Quite a bit of attention has been put on mixed martial arts due to the marketing efforts of Zuffa, UFC’s Parent company. This attention has not only made UFC a household name, but has changed the sport as well.
EA Sports MMA is not just an alternative to the UFC game, it’s an MMA history lesson. So many aspects left out of THQ’s UFC game are featured in EA Sports’ title. From the various fight rule types to the legendary commentators, this is an MMA fan’s MMA game.
Perhaps not a complete knock out blow, this is still a hard, stiff right to the THQ’s reigning champ.
EA Sports MMA (Xbox 360 [Review], PlayStation 3)
Developer: EA Tiburon
Publisher: EA Sports
Release date: October 19, 2010
One can notice from the anecdotes layered in the loading screen that the history and overall spectrum of extreme fighting was researched by the developers. As a fan of the pure intensity of early MMA fighters, I was immediately blown away by the classic combatants featured in the five different weight classes. You can slug it out using legends like Frank Shamrock and Fedor Emelianenko, as well as some of the most vicious names from Strikeforce, another MMA league.
Perhaps one of the most important things EA brings to the table is its showcase of many faces that may be unknown to fans outside of UFC. Fighters such as Cung Le and Allistair Overeem are some of the most dangerous men in the sports, yet have never signed a UFC contract. Playing as a hardcore fighting machine is very interesting once you take a few moments to understand the control scheme.
EA Sports MMA draws from the controls of Fight Night and modifies them to a complex degree. The intricacy of fighting may end up being a reason non-MMA fans don’t give this title a chance. Yes, you can go toe-to-toe with a friend at home, but to truly be a champ one must spend time in the Career Mode being trained by the legendary and hilarious Bas Rutten. One of the problems with the controls is that even if you use all of the complex techniques presented, simple button mashing can get you a win. Button mashing may work with some fighting games, but this is supposed to be realistic. In the hands of pure MMA aficionados, the full depth of the fight controls may want to be explored to create classic duels, so it comes down to how much you care to make this a realistic fight simulator.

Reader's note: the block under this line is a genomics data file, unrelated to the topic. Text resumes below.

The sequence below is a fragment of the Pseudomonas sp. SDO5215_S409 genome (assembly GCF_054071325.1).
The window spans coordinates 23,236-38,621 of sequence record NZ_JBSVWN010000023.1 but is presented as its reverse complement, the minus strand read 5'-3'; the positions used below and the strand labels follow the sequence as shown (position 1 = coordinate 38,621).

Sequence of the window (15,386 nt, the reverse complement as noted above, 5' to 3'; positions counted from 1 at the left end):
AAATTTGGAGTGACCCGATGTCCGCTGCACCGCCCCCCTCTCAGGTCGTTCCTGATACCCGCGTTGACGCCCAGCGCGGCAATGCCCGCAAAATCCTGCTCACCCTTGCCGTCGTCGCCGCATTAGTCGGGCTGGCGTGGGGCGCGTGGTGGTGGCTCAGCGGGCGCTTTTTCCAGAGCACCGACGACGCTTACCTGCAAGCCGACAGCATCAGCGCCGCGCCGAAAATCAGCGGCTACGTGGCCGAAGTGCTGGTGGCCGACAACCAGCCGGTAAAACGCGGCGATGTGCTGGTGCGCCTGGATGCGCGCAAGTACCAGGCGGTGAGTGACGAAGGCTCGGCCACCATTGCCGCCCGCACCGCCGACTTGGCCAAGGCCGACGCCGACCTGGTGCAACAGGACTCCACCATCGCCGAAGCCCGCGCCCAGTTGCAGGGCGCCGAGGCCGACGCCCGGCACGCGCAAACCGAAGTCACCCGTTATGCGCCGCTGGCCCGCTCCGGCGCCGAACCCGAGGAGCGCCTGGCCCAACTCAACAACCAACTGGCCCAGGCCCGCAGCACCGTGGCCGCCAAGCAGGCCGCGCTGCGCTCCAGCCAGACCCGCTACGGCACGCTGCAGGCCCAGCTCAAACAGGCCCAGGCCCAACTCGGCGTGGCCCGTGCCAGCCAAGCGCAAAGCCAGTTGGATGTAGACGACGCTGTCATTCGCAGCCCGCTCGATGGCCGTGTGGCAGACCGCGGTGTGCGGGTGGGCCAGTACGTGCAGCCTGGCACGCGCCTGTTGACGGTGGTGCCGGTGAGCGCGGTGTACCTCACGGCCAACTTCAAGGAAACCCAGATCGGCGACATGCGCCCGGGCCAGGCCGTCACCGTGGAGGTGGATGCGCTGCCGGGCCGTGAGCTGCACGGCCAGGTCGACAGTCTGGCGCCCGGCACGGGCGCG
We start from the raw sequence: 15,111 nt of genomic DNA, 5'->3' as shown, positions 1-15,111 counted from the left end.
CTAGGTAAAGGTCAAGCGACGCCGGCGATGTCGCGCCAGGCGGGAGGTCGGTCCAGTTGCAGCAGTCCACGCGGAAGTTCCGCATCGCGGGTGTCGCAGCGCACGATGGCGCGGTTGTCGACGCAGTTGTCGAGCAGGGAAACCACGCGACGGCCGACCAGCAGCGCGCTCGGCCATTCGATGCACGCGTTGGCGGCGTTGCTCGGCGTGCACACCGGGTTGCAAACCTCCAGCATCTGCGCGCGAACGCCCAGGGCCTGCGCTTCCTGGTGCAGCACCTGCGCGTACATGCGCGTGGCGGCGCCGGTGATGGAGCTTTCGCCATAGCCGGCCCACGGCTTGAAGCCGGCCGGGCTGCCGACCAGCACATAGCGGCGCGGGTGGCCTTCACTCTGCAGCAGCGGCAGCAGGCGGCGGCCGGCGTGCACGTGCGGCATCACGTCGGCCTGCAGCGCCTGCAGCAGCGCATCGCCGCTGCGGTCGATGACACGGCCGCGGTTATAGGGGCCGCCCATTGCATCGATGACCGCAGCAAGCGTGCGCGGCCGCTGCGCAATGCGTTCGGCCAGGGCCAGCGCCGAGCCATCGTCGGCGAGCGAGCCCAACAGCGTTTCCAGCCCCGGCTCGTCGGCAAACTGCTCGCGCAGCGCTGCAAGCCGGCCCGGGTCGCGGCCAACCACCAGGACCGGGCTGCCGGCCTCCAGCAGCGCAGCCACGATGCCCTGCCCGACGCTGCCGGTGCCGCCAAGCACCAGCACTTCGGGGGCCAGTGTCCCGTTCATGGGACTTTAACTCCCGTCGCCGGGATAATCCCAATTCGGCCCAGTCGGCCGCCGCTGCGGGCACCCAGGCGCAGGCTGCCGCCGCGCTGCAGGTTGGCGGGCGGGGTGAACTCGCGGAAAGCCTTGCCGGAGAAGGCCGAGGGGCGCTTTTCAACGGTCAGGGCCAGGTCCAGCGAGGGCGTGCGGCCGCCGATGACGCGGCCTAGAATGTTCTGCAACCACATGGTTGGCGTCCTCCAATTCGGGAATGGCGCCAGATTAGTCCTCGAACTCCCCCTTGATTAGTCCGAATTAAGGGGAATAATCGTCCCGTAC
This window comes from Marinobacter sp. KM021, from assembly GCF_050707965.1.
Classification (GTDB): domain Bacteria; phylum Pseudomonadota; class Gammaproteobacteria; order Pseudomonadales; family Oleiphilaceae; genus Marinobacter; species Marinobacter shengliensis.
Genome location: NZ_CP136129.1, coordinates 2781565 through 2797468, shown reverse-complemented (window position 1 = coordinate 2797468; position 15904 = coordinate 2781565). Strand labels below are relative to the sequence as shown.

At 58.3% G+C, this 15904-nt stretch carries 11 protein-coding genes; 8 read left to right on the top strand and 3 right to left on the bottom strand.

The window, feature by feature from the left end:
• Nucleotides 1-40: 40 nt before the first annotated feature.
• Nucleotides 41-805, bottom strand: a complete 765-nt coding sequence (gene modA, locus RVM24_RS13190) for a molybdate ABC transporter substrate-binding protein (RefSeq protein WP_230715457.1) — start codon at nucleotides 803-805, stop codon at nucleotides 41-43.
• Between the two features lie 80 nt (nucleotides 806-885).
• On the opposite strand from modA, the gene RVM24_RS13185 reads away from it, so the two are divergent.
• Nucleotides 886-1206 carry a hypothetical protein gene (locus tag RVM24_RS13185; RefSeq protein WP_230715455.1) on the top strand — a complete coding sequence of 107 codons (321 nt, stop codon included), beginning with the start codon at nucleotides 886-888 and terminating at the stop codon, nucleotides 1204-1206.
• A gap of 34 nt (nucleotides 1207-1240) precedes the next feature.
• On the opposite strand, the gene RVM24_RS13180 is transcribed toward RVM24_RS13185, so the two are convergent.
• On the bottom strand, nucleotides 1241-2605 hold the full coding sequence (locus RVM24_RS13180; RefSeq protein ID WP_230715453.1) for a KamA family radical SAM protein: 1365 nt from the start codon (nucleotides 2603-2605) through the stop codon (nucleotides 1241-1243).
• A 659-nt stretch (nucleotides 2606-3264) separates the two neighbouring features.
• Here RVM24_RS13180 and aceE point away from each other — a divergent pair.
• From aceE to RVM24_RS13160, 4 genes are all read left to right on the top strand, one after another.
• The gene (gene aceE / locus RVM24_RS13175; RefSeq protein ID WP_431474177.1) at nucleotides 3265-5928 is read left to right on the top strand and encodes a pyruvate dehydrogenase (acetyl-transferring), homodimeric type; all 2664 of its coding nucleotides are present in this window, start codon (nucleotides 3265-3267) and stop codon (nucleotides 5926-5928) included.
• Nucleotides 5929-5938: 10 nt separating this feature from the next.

For those who want a challenge, EA Sports MMA has several online options to test your might. Live broadcast mode allows for much smack talk and anticipation for bouts by promoting an upcoming battle before hand. One can imagine dojo’s and MMA academies around the world virtually throwing down for online respect.
There are a few aspects of the game that seem like pulled punches, but the most important are the actual pulled punches. Many of the knockouts that happen in the game don’t seem to match the drama associated with the sport, and the fight animations are very lackluster. Overall, the big fight element seems missing from this game, which is a shame given the multitude of fight rules and ring styles to chose from. EA put in the time to break out of the octagon mold, allowing for ring styles and rule adjustments that can bring matches back to the no-holds-barred days of early MMA. However, it still feels a bit more like a session of light sparring, rather than a full fledged cage war.
Still, if you are a fan of MMA, I recommend picking this game up. The career mode is in-depth, and offers very realistic training methods. The pre-match activities in career mode are important in developing your in ring work, unlike UFC’s simple system of fatigue management. The drill system in MMA allows you to improve your in-ring skills as you level up and travel to learn from legends like Randy Couture. One of the details the struck me is the variety of good music in this game. Though, not the most important detail to have in a game such as this, EA has once again delivered an excellent game soundtrack. I know EA has put several great artists in many of their sports game, but was pleasantly surprised to hear KMFDM, Hadouken!, and Gogol Bordello on this one. Though not brilliant in all it does, EA Sports MMA attempts to bring a whole package to the table, not just a simple fighter.
Despite a few flaws, EA has developed a legit challenger to the MMA game championship. They have quite a few things going for them despite not having the UFC license. EA seems like it wants to make this work and if this first shot is any indication of the future of the series, they have come to fight hardcore.